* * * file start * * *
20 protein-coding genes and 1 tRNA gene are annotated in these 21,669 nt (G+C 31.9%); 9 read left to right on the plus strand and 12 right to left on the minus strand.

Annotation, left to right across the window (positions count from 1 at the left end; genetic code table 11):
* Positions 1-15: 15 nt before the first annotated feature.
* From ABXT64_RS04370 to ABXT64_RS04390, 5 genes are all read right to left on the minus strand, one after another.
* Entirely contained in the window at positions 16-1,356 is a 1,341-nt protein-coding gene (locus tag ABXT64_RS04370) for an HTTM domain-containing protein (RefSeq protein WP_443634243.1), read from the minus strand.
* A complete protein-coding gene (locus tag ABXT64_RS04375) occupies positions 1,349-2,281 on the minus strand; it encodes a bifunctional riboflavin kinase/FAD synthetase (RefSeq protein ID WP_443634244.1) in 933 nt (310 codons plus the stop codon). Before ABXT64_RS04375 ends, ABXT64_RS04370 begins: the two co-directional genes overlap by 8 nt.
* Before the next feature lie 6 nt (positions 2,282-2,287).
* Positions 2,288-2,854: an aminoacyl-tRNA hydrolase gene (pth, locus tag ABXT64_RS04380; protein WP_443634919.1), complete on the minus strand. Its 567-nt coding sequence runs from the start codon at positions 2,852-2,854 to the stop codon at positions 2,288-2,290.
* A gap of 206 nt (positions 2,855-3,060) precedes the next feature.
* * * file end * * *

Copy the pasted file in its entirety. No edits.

20 protein-coding genes and 1 tRNA gene are annotated in these 21,669 nt (G+C 31.9%); 9 read left to right on the plus strand and 12 right to left on the minus strand.

Annotation, left to right across the window (positions count from 1 at the left end; genetic code table 11):
* Positions 1-15: 15 nt before the first annotated feature.
* From ABXT64_RS04370 to ABXT64_RS04390, 5 genes are all read right to left on the minus strand, one after another.
* Entirely contained in the window at positions 16-1,356 is a 1,341-nt protein-coding gene (locus tag ABXT64_RS04370) for an HTTM domain-containing protein (RefSeq protein WP_443634243.1), read from the minus strand.
* A complete protein-coding gene (locus tag ABXT64_RS04375) occupies positions 1,349-2,281 on the minus strand; it encodes a bifunctional riboflavin kinase/FAD synthetase (RefSeq protein ID WP_443634244.1) in 933 nt (310 codons plus the stop codon). Before ABXT64_RS04375 ends, ABXT64_RS04370 begins: the two co-directional genes overlap by 8 nt.
* Before the next feature lie 6 nt (positions 2,282-2,287).
* Positions 2,288-2,854: an aminoacyl-tRNA hydrolase gene (pth, locus tag ABXT64_RS04380; protein WP_443634919.1), complete on the minus strand. Its 567-nt coding sequence runs from the start codon at positions 2,852-2,854 to the stop codon at positions 2,288-2,290.
* A gap of 206 nt (positions 2,855-3,060) precedes the next feature.